"I always wanted to be a Temptation when I was a little kid," Mike Waller says. "Then all of a sudden I started singing and people started listening."
And Florence and Sherwood Robinson will be the first to tell you it is nearly impossible not to listen.
"Twiddly dee tweedly dum." Waller sings. "Look out baby, here I come ..."
They opened their home to Waller, 59, who they now call Uncle Mike and Uncle Motown.
"When he said his nickname was Motown, I could easily see why," Sherwood says.
But Uncle Motown's life hasn't been anything like his soft falsetto. He's been homeless for the past 20 or so years.
"The other places that I worked at, like restaurants and steel plants, they all shut down," he says. "They all closed down and I ended up out there in the streets."
Alcoholism, a crack addiction and losing bouts with Detroit's fierce winters followed.
"I lost my fingers in southwest Detroit shoveling snow," he says. "They didn't have no [sic] shelters out there so it got real cold one night, and I slept in a car and woke up the next day and I was froze, and they amputated my fingers. I still got five."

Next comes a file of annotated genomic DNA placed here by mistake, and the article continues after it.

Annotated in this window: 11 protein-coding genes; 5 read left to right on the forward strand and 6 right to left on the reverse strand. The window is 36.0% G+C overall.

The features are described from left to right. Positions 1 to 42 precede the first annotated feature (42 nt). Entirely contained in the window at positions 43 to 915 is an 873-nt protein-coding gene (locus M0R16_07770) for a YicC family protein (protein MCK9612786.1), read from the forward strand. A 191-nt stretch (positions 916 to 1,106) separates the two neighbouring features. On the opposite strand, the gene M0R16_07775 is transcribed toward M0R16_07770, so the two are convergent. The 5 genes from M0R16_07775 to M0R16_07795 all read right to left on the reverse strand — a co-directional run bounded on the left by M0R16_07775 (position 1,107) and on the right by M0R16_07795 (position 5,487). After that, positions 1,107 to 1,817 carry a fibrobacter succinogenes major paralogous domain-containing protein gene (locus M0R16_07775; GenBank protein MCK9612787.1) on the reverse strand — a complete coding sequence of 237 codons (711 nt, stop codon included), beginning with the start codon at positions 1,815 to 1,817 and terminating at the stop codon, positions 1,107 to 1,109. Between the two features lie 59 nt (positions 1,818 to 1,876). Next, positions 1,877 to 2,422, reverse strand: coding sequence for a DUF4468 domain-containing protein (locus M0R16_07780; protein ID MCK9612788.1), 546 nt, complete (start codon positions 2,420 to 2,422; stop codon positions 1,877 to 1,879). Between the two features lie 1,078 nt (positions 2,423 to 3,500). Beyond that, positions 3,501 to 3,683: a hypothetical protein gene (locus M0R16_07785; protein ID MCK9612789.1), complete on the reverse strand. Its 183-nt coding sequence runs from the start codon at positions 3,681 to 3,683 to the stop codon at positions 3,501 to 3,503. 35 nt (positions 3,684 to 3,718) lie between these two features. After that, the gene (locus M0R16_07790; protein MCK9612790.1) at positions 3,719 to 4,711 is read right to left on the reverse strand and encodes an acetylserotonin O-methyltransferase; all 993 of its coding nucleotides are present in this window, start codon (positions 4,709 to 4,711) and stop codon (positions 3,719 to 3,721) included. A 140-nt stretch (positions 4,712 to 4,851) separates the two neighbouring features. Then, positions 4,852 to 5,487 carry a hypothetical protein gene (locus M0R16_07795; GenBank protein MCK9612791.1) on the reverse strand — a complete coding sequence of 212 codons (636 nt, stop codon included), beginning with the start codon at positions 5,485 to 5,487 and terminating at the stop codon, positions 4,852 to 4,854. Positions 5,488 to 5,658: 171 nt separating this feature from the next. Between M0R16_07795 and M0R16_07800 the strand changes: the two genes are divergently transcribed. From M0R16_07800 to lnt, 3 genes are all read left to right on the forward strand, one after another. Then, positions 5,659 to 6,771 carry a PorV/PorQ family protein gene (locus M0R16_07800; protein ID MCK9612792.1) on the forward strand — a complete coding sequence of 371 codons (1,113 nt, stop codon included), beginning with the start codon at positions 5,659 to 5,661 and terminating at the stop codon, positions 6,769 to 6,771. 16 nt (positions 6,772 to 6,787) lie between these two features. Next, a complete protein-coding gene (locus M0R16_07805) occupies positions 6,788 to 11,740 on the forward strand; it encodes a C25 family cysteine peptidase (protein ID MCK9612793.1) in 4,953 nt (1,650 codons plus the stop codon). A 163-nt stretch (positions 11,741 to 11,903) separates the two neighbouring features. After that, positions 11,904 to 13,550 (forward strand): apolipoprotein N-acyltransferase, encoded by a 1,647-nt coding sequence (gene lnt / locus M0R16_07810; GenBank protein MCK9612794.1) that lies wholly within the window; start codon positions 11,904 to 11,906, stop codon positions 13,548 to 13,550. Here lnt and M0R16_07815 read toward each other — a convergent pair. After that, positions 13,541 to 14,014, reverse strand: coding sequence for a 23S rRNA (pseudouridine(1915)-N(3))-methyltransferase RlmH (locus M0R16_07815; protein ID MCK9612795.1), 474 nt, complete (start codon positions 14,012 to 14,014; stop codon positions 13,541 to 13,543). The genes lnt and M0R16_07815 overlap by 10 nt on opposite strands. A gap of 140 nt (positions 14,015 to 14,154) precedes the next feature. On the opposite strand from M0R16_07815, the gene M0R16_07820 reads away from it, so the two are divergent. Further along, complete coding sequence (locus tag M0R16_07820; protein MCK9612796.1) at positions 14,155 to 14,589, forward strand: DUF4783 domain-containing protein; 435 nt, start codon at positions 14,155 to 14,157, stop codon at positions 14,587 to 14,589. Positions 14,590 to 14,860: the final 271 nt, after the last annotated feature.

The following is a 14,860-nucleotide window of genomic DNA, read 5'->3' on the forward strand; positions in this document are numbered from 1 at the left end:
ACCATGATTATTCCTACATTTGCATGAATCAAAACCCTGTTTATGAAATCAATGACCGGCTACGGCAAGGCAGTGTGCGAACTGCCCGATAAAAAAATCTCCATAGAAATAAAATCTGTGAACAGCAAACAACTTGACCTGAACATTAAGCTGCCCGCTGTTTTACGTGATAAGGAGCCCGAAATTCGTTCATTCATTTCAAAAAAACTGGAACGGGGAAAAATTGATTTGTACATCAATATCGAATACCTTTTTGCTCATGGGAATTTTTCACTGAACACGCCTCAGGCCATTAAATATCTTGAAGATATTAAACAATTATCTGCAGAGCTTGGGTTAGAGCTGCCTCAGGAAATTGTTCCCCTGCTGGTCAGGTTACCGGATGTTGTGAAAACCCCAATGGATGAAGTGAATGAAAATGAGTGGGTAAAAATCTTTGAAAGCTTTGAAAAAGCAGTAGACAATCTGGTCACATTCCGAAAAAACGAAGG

And he still has a song.
"Carry on my wayward son," Waller sings, "there is peace when you are done ..."
His fortune changed this week panhandling at the Family Dollar on Woodward in Detroit.
"We see him out there and just the other day and it was so cold, it was unbearable," Florence says. "When we pulled up he was just shaking. I told my husband we have got to take him home."
The Robinsons thought twice about inviting him in their home with their children.
"You don't want to open up your doors not really knowing who people are," Sherwood says.
But they felt the potential reward of seeing a man get back on his feet was worth the risk.
"There's no way I could have came home and rested my head knowing that we didn't do anything for him at that time," Florence says.
"Any of us can be in that situation and how would we feel if someone didn't give us an opportunity?" Sherwood asks. "When you feel like somebody can be a certain way, it's almost like judging a book by its cover.
"Sometimes you have to bring that book in open it up and read it."
The Robinsons are convinced Uncle Motown is worth keeping, but it's anyone's guess if he feels it is worth staying.
FOX 2: "What's next for you?"
"I don't know yet," Waller said.
Who knows how many Mike Wallers are in this city?
He is just one lost voice that's been found in the beautiful brokenness that is Detroit.
"It's been a long time coming, and I know that a change is going to come," Waller sings. "Oh yes it will."